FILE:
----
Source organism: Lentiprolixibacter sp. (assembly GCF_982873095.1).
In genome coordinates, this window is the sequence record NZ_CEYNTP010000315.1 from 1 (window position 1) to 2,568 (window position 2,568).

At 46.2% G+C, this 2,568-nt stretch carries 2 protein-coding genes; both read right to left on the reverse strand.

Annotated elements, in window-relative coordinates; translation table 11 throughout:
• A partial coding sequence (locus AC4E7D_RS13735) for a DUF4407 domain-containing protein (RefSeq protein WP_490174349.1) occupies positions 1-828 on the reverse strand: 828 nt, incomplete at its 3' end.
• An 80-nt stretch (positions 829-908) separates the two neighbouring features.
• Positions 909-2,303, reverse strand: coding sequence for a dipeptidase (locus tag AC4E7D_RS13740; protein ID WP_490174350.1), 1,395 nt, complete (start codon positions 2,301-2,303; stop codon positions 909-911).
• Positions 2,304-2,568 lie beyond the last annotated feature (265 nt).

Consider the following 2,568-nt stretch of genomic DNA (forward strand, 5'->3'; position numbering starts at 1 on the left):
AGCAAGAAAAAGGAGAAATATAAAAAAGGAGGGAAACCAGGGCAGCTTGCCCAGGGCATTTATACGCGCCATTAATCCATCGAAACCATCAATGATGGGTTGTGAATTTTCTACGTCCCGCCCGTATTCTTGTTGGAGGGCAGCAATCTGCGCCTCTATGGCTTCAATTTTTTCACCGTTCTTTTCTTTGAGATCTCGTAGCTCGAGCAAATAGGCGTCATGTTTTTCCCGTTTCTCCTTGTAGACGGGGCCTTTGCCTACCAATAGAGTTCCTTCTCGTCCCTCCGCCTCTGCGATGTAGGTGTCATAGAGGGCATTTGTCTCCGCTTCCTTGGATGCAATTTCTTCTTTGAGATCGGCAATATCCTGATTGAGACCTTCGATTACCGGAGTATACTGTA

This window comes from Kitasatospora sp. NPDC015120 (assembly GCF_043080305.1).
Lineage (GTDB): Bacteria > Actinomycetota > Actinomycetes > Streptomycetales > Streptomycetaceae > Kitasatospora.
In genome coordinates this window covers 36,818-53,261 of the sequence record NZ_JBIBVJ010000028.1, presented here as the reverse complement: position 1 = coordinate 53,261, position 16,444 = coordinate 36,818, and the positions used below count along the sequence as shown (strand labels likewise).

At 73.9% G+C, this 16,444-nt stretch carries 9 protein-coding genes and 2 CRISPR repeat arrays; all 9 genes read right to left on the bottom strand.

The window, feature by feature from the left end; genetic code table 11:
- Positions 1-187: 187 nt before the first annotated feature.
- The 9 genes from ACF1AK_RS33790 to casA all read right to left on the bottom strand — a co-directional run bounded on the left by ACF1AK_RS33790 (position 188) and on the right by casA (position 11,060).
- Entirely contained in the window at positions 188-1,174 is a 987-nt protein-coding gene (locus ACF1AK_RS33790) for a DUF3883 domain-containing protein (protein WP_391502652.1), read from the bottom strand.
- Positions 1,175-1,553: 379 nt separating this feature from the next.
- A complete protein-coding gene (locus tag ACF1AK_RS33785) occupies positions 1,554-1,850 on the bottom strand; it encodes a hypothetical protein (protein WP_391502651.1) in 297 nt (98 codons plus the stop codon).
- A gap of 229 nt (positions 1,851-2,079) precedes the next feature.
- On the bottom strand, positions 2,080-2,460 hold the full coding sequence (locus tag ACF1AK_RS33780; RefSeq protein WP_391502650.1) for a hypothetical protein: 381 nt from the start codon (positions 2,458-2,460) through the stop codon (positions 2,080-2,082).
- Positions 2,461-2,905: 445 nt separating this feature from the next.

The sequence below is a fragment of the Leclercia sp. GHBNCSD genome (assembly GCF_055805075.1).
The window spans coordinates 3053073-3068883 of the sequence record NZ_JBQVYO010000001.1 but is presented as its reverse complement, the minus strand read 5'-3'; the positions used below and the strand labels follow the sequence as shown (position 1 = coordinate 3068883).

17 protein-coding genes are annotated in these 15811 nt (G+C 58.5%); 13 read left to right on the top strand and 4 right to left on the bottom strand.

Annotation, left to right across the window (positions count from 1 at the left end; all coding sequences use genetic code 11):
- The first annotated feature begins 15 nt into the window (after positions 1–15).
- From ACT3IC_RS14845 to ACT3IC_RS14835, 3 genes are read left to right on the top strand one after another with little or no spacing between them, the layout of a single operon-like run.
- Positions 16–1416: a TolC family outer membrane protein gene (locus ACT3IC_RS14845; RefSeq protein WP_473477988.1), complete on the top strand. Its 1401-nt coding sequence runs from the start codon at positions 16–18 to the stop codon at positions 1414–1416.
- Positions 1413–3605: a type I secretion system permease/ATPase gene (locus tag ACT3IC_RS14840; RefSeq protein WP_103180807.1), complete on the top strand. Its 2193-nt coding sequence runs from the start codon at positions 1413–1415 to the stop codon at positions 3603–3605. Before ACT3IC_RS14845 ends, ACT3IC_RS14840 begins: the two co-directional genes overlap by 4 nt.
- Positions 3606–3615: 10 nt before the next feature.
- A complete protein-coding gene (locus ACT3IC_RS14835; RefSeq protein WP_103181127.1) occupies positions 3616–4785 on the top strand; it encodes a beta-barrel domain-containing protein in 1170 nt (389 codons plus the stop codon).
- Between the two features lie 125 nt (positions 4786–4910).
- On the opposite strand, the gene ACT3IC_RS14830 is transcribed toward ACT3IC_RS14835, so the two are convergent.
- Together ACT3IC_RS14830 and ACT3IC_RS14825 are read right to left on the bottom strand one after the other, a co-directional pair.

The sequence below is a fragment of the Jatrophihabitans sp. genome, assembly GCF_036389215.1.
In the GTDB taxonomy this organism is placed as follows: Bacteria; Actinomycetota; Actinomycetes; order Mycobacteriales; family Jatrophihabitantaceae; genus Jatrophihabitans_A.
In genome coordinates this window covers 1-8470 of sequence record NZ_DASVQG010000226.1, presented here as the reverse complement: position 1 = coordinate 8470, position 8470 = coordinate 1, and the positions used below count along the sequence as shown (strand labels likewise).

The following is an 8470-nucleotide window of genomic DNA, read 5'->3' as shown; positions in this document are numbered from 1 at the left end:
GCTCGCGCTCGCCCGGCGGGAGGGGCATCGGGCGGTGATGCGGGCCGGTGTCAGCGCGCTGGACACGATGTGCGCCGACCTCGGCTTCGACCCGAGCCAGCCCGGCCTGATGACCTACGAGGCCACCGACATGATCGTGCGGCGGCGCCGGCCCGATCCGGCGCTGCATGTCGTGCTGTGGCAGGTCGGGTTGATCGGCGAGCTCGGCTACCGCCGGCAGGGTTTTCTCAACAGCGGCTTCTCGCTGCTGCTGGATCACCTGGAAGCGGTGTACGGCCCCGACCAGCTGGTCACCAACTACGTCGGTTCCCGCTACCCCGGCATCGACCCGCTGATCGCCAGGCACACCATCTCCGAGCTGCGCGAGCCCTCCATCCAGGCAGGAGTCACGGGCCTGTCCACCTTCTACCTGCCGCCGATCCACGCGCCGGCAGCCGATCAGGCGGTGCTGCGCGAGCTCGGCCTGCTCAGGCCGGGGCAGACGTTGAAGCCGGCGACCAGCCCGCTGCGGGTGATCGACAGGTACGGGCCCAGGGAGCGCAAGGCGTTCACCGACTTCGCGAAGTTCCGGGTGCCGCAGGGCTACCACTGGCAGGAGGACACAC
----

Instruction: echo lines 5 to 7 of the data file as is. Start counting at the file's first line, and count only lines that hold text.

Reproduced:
• A partial coding sequence (locus AC4E7D_RS13735) for a DUF4407 domain-containing protein (RefSeq protein WP_490174349.1) occupies positions 1-828 on the reverse strand: 828 nt, incomplete at its 3' end.
• An 80-nt stretch (positions 829-908) separates the two neighbouring features.
• Positions 909-2,303, reverse strand: coding sequence for a dipeptidase (locus tag AC4E7D_RS13740; protein ID WP_490174350.1), 1,395 nt, complete (start codon positions 2,301-2,303; stop codon positions 909-911).